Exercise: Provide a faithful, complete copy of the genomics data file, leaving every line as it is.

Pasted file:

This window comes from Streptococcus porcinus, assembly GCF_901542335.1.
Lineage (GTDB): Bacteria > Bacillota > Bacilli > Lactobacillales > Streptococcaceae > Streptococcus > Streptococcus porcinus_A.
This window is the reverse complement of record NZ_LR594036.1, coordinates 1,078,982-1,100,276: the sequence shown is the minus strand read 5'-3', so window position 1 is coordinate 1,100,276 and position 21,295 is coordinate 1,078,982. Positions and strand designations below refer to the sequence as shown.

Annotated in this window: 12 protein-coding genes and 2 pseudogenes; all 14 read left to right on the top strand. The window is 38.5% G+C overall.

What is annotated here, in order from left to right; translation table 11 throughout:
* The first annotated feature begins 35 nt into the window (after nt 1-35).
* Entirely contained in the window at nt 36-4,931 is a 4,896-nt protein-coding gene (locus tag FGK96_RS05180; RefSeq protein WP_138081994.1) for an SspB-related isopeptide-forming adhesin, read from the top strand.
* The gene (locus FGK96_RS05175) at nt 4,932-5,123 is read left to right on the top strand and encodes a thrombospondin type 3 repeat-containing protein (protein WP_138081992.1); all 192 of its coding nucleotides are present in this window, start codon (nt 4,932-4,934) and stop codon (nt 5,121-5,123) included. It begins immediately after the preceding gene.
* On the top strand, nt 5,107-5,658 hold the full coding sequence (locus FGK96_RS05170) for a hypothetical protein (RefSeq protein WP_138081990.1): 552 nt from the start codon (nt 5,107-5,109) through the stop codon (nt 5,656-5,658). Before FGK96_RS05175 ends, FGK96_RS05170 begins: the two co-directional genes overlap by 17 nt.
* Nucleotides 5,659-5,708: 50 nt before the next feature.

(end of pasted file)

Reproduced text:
This window comes from Streptococcus porcinus, assembly GCF_901542335.1.
Lineage (GTDB): Bacteria > Bacillota > Bacilli > Lactobacillales > Streptococcaceae > Streptococcus > Streptococcus porcinus_A.
This window is the reverse complement of record NZ_LR594036.1, coordinates 1,078,982-1,100,276: the sequence shown is the minus strand read 5'-3', so window position 1 is coordinate 1,100,276 and position 21,295 is coordinate 1,078,982. Positions and strand designations below refer to the sequence as shown.

Annotated in this window: 12 protein-coding genes and 2 pseudogenes; all 14 read left to right on the top strand. The window is 38.5% G+C overall.

What is annotated here, in order from left to right; translation table 11 throughout:
* The first annotated feature begins 35 nt into the window (after nt 1-35).
* Entirely contained in the window at nt 36-4,931 is a 4,896-nt protein-coding gene (locus tag FGK96_RS05180; RefSeq protein WP_138081994.1) for an SspB-related isopeptide-forming adhesin, read from the top strand.
* The gene (locus FGK96_RS05175) at nt 4,932-5,123 is read left to right on the top strand and encodes a thrombospondin type 3 repeat-containing protein (protein WP_138081992.1); all 192 of its coding nucleotides are present in this window, start codon (nt 4,932-4,934) and stop codon (nt 5,121-5,123) included. It begins immediately after the preceding gene.
* On the top strand, nt 5,107-5,658 hold the full coding sequence (locus FGK96_RS05170) for a hypothetical protein (RefSeq protein WP_138081990.1): 552 nt from the start codon (nt 5,107-5,109) through the stop codon (nt 5,656-5,658). Before FGK96_RS05175 ends, FGK96_RS05170 begins: the two co-directional genes overlap by 17 nt.
* Nucleotides 5,659-5,708: 50 nt before the next feature.